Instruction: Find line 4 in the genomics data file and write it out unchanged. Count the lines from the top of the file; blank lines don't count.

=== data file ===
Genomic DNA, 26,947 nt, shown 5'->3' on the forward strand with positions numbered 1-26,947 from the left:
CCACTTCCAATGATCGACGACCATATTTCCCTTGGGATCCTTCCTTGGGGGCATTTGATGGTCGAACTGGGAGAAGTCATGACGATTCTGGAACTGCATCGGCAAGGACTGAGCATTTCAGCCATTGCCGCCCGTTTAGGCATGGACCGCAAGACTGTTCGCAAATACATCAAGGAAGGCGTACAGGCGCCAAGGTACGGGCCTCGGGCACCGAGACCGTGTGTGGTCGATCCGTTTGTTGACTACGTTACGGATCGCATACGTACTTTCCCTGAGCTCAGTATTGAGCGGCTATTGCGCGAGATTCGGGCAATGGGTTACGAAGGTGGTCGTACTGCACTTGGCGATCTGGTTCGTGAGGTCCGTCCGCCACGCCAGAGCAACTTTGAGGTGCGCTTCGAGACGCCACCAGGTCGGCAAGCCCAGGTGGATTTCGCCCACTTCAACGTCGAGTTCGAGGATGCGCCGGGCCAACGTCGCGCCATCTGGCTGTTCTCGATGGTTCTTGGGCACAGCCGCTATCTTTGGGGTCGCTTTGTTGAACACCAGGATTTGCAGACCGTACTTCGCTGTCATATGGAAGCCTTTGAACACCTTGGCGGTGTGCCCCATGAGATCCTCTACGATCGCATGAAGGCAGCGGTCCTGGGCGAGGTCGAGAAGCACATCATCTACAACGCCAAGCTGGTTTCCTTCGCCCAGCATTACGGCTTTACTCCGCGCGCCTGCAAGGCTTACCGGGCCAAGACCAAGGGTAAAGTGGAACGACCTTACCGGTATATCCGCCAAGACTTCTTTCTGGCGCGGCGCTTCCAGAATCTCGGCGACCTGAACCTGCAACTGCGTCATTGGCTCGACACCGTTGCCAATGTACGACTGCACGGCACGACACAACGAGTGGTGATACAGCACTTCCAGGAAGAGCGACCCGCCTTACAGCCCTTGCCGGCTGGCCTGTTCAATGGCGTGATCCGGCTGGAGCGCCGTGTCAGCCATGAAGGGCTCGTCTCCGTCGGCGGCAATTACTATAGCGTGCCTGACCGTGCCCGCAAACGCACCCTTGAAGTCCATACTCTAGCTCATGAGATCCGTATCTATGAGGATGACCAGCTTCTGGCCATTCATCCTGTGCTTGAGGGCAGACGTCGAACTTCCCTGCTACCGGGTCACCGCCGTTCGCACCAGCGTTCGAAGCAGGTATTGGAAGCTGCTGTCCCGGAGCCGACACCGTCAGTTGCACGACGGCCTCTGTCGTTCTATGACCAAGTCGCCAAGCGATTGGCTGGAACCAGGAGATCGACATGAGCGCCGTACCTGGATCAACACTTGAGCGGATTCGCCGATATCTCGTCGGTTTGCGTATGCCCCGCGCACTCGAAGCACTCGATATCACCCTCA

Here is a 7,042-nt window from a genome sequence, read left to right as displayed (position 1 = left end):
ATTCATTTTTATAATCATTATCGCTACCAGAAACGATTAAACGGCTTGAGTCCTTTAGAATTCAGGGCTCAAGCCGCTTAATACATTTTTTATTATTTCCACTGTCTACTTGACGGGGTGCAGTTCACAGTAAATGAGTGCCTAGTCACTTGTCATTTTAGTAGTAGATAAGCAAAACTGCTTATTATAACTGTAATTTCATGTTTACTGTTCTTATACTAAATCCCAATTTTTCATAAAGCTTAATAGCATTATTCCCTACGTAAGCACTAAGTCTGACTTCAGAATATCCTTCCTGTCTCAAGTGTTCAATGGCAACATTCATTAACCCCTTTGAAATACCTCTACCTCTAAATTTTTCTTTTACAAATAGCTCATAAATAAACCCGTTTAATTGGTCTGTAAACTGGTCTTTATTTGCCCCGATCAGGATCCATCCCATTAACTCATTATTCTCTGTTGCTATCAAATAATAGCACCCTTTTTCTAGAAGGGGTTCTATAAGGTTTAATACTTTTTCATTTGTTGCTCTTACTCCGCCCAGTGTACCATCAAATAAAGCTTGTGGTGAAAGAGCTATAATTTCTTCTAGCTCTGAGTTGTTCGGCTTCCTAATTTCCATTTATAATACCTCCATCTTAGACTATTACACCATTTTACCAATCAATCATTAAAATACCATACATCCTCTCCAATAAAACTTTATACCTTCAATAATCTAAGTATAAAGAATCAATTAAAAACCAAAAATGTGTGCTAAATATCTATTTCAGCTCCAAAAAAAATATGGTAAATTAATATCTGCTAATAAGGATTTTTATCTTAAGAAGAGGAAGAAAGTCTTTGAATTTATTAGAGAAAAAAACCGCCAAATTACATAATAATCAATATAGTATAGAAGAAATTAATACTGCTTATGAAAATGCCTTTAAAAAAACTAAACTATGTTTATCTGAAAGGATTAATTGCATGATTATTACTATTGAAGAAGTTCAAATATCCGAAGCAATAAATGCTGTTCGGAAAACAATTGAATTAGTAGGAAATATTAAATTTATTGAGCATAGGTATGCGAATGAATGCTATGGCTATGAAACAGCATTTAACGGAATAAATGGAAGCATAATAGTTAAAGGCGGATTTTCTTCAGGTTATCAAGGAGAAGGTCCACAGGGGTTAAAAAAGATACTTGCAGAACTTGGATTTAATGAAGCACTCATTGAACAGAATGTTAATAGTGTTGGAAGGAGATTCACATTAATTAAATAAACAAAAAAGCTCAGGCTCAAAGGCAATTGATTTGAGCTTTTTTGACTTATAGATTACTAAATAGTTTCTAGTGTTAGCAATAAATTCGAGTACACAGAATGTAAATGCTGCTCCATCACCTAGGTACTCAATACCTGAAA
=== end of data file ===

ATTCATTTTTATAATCATTATCGCTACCAGAAACGATTAAACGGCTTGAGTCCTTTAGAATTCAGGGCTCAAGCCGCTTAATACATTTTTTATTATTTCCACTGTCTACTTGACGGGGTGCAGTTCACAGTAAATGAGTGCCTAGTCACTTGTCATTTTAGTAGTAGATAAGCAAAACTGCTTATTATAACTGTAATTTCATGTTTACTGTTCTTATACTAAATCCCAATTTTTCATAAAGCTTAATAGCATTATTCCCTACGTAAGCACTAAGTCTGACTTCAGAATATCCTTCCTGTCTCAAGTGTTCAATGGCAACATTCATTAACCCCTTTGAAATACCTCTACCTCTAAATTTTTCTTTTACAAATAGCTCATAAATAAACCCGTTTAATTGGTCTGTAAACTGGTCTTTATTTGCCCCGATCAGGATCCATCCCATTAACTCATTATTCTCTGTTGCTATCAAATAATAGCACCCTTTTTCTAGAAGGGGTTCTATAAGGTTTAATACTTTTTCATTTGTTGCTCTTACTCCGCCCAGTGTACCATCAAATAAAGCTTGTGGTGAAAGAGCTATAATTTCTTCTAGCTCTGAGTTGTTCGGCTTCCTAATTTCCATTTATAATACCTCCATCTTAGACTATTACACCATTTTACCAATCAATCATTAAAATACCATACATCCTCTCCAATAAAACTTTATACCTTCAATAATCTAAGTATAAAGAATCAATTAAAAACCAAAAATGTGTGCTAAATATCTATTTCAGCTCCAAAAAAAATATGGTAAATTAATATCTGCTAATAAGGATTTTTATCTTAAGAAGAGGAAGAAAGTCTTTGAATTTATTAGAGAAAAAAACCGCCAAATTACATAATAATCAATATAGTATAGAAGAAATTAATACTGCTTATGAAAATGCCTTTAAAAAAACTAAACTATGTTTATCTGAAAGGATTAATTGCATGATTATTACTATTGAAGAAGTTCAAATATCCGAAGCAATAAATGCTGTTCGGAAAACAATTGAATTAGTAGGAAATATTAAATTTATTGAGCATAGGTATGCGAATGAATGCTATGGCTATGAAACAGCATTTAACGGAATAAATGGAAGCATAATAGTTAAAGGCGGATTTTCTTCAGGTTATCAAGGAGAAGGTCCACAGGGGTTAAAAAAGATACTTGCAGAACTTGGATTTAATGAAGCACTCATTGAACAGAATGTTAATAGTGTTGGAAGGAGATTCACATTAATTAAATAAACAAAAAAGCTCAGGCTCAAAGGCAATTGATTTGAGCTTTTTTGACTTATAGATTACTAAATAGTTTCTAGTGTTAGCAATAAATTCGAGTACACAGAATGTAAATGCTGCTCCATCACCTAGGTACTCAATACCTGAAA